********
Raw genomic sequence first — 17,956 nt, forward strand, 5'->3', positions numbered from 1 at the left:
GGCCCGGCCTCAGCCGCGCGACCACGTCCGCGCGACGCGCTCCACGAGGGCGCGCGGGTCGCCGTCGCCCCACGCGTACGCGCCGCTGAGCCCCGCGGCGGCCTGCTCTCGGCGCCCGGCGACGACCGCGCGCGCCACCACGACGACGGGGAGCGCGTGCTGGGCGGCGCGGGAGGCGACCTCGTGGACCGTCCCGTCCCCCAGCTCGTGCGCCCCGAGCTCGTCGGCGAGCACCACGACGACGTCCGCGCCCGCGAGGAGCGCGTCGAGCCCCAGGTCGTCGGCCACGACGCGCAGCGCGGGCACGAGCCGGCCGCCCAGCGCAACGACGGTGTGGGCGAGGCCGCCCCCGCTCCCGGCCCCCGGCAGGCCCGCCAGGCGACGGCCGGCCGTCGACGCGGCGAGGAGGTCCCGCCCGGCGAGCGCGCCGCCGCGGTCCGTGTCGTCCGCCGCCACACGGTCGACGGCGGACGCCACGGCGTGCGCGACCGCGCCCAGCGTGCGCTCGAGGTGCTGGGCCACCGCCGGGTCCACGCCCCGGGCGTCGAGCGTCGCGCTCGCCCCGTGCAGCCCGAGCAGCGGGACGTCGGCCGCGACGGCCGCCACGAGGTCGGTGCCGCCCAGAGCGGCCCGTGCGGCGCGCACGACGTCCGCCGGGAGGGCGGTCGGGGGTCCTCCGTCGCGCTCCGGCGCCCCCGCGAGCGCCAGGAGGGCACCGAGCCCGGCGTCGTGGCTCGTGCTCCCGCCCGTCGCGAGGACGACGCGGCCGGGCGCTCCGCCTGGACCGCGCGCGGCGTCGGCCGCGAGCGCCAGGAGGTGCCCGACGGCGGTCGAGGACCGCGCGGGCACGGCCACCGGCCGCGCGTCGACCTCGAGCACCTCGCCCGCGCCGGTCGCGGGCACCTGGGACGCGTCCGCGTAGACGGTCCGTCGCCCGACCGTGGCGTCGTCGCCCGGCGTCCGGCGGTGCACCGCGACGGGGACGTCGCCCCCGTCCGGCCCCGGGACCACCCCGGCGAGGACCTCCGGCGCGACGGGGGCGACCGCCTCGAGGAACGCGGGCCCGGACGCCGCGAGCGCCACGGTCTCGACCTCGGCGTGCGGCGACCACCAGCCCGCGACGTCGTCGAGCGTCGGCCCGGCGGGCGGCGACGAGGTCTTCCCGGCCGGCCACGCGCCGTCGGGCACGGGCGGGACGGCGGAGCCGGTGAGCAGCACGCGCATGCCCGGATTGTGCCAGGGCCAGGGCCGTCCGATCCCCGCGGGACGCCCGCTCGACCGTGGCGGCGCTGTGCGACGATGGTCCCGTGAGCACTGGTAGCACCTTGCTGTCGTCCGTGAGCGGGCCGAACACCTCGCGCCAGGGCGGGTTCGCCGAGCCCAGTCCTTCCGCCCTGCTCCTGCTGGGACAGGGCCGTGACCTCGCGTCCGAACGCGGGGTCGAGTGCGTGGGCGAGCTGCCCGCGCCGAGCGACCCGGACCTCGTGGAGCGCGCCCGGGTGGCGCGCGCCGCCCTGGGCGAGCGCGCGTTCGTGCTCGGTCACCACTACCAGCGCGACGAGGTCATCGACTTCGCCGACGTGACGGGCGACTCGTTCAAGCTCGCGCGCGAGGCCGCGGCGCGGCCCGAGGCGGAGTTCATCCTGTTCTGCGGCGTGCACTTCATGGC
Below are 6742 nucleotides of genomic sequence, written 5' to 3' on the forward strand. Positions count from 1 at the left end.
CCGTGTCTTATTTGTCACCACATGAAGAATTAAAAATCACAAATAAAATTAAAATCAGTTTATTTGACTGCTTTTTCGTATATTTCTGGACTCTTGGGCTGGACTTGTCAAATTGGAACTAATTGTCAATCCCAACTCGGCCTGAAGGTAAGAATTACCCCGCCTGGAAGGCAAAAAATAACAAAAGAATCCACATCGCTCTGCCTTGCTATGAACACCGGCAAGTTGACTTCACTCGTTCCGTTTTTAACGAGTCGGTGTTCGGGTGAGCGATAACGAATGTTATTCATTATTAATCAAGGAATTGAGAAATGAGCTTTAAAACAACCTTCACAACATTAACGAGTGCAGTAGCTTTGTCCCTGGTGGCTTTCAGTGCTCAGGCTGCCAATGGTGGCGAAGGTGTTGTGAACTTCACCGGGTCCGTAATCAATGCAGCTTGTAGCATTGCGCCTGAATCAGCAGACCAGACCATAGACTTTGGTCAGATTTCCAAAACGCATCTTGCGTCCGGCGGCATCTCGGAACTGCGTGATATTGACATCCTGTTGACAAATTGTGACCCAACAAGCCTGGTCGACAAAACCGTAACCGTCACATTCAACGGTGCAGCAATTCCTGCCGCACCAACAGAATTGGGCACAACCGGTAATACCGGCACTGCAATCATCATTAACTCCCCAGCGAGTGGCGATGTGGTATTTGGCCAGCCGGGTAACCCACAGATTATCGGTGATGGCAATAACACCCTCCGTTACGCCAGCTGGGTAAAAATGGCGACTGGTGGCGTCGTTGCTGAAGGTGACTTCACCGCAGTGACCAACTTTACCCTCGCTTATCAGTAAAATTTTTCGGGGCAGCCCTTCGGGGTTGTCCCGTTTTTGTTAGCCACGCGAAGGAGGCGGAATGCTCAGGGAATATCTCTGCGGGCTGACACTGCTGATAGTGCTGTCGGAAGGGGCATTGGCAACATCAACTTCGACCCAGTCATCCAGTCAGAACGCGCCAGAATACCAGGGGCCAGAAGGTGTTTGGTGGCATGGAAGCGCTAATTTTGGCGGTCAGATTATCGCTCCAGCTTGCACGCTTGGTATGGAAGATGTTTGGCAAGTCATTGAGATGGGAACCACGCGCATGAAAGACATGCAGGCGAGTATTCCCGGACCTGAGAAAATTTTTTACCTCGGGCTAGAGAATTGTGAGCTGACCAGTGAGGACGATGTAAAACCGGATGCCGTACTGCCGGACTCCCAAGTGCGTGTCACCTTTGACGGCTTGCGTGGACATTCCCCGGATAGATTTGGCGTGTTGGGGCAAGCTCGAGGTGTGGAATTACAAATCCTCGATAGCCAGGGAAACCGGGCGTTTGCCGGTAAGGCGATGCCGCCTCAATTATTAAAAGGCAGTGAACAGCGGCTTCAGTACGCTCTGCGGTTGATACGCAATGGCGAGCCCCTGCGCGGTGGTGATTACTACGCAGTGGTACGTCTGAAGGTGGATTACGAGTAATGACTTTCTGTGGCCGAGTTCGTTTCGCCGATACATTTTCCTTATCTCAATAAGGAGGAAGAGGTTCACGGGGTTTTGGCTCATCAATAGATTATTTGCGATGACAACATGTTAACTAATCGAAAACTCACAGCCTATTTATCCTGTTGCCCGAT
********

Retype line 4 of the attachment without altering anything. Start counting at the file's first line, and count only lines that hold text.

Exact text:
CCGTGTCTTATTTGTCACCACATGAAGAATTAAAAATCACAAATAAAATTAAAATCAGTTTATTTGACTGCTTTTTCGTATATTTCTGGACTCTTGGGCTGGACTTGTCAAATTGGAACTAATTGTCAATCCCAACTCGGCCTGAAGGTAAGAATTACCCCGCCTGGAAGGCAAAAAATAACAAAAGAATCCACATCGCTCTGCCTTGCTATGAACACCGGCAAGTTGACTTCACTCGTTCCGTTTTTAACGAGTCGGTGTTCGGGTGAGCGATAACGAATGTTATTCATTATTAATCAAGGAATTGAGAAATGAGCTTTAAAACAACCTTCACAACATTAACGAGTGCAGTAGCTTTGTCCCTGGTGGCTTTCAGTGCTCAGGCTGCCAATGGTGGCGAAGGTGTTGTGAACTTCACCGGGTCCGTAATCAATGCAGCTTGTAGCATTGCGCCTGAATCAGCAGACCAGACCATAGACTTTGGTCAGATTTCCAAAACGCATCTTGCGTCCGGCGGCATCTCGGAACTGCGTGATATTGACATCCTGTTGACAAATTGTGACCCAACAAGCCTGGTCGACAAAACCGTAACCGTCACATTCAACGGTGCAGCAATTCCTGCCGCACCAACAGAATTGGGCACAACCGGTAATACCGGCACTGCAATCATCATTAACTCCCCAGCGAGTGGCGATGTGGTATTTGGCCAGCCGGGTAACCCACAGATTATCGGTGATGGCAATAACACCCTCCGTTACGCCAGCTGGGTAAAAATGGCGACTGGTGGCGTCGTTGCTGAAGGTGACTTCACCGCAGTGACCAACTTTACCCTCGCTTATCAGTAAAATTTTTCGGGGCAGCCCTTCGGGGTTGTCCCGTTTTTGTTAGCCACGCGAAGGAGGCGGAATGCTCAGGGAATATCTCTGCGGGCTGACACTGCTGATAGTGCTGTCGGAAGGGGCATTGGCAACATCAACTTCGACCCAGTCATCCAGTCAGAACGCGCCAGAATACCAGGGGCCAGAAGGTGTTTGGTGGCATGGAAGCGCTAATTTTGGCGGTCAGATTATCGCTCCAGCTTGCACGCTTGGTATGGAAGATGTTTGGCAAGTCATTGAGATGGGAACCACGCGCATGAAAGACATGCAGGCGAGTATTCCCGGACCTGAGAAAATTTTTTACCTCGGGCTAGAGAATTGTGAGCTGACCAGTGAGGACGATGTAAAACCGGATGCCGTACTGCCGGACTCCCAAGTGCGTGTCACCTTTGACGGCTTGCGTGGACATTCCCCGGATAGATTTGGCGTGTTGGGGCAAGCTCGAGGTGTGGAATTACAAATCCTCGATAGCCAGGGAAACCGGGCGTTTGCCGGTAAGGCGATGCCGCCTCAATTATTAAAAGGCAGTGAACAGCGGCTTCAGTACGCTCTGCGGTTGATACGCAATGGCGAGCCCCTGCGCGGTGGTGATTACTACGCAGTGGTACGTCTGAAGGTGGATTACGAGTAATGACTTTCTGTGGCCGAGTTCGTTTCGCCGATACATTTTCCTTATCTCAATAAGGAGGAAGAGGTTCACGGGGTTTTGGCTCATCAATAGATTATTTGCGATGACAACATGTTAACTAATCGAAAACTCACAGCCTATTTATCCTGTTGCCCGAT